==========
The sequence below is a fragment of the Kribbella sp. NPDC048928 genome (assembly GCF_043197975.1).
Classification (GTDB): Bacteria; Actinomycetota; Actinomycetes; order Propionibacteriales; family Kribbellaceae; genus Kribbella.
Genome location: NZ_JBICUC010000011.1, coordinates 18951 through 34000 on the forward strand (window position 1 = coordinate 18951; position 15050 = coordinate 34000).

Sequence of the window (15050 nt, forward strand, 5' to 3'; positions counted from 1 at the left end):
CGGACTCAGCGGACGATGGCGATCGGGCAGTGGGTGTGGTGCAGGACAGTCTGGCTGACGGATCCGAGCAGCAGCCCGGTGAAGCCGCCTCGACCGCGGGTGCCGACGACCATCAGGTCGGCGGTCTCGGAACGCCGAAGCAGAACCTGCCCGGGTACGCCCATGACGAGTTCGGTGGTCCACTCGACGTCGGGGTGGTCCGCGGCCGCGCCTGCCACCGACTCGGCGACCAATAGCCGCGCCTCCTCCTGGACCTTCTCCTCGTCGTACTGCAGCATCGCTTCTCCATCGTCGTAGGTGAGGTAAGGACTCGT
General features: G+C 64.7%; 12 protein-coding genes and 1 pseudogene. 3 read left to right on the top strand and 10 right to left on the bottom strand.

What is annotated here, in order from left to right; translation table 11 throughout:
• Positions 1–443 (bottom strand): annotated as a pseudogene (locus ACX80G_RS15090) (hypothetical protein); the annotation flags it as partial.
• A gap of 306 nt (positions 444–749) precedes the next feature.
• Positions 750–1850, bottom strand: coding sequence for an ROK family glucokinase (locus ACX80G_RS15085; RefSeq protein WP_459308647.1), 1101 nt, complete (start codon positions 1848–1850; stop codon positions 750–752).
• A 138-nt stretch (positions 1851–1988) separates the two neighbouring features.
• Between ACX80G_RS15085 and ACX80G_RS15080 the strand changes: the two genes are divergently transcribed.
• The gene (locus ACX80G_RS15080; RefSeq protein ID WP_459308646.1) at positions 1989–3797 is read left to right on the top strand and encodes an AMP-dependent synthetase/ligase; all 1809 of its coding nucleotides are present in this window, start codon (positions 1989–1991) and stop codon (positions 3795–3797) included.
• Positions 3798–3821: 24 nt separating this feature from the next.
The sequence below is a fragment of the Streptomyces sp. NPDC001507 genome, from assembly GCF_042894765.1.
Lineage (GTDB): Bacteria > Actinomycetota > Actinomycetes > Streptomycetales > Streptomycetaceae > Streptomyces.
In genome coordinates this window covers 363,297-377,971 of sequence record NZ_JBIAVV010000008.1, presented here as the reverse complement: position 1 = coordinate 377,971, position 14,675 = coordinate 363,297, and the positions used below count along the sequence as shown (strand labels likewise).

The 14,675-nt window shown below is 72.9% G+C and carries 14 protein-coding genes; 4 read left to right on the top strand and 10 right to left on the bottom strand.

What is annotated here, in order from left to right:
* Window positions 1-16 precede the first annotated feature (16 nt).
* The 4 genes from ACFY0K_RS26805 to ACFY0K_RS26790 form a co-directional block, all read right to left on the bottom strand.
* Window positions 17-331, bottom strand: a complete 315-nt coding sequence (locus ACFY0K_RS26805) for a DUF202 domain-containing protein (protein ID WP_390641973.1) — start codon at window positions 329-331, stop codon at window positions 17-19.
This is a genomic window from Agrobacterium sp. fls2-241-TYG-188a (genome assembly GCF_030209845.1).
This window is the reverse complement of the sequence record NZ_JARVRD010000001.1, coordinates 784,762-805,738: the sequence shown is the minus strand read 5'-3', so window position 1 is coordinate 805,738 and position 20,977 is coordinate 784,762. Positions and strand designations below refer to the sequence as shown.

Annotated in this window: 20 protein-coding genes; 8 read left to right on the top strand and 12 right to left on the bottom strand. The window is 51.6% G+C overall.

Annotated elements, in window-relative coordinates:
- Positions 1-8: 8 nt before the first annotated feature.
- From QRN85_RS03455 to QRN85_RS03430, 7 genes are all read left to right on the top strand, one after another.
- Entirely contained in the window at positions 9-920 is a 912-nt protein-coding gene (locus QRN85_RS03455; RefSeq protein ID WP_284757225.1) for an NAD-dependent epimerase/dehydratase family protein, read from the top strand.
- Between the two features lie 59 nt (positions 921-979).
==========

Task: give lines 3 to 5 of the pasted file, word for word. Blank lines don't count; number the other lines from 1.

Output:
Genome location: NZ_JBICUC010000011.1, coordinates 18951 through 34000 on the forward strand (window position 1 = coordinate 18951; position 15050 = coordinate 34000).

Sequence of the window (15050 nt, forward strand, 5' to 3'; positions counted from 1 at the left end):
CGGACTCAGCGGACGATGGCGATCGGGCAGTGGGTGTGGTGCAGGACAGTCTGGCTGACGGATCCGAGCAGCAGCCCGGTGAAGCCGCCTCGACCGCGGGTGCCGACGACCATCAGGTCGGCGGTCTCGGAACGCCGAAGCAGAACCTGCCCGGGTACGCCCATGACGAGTTCGGTGGTCCACTCGACGTCGGGGTGGTCCGCGGCCGCGCCTGCCACCGACTCGGCGACCAATAGCCGCGCCTCCTCCTGGACCTTCTCCTCGTCGTACTGCAGCATCGCTTCTCCATCGTCGTAGGTGAGGTAAGGACTCGT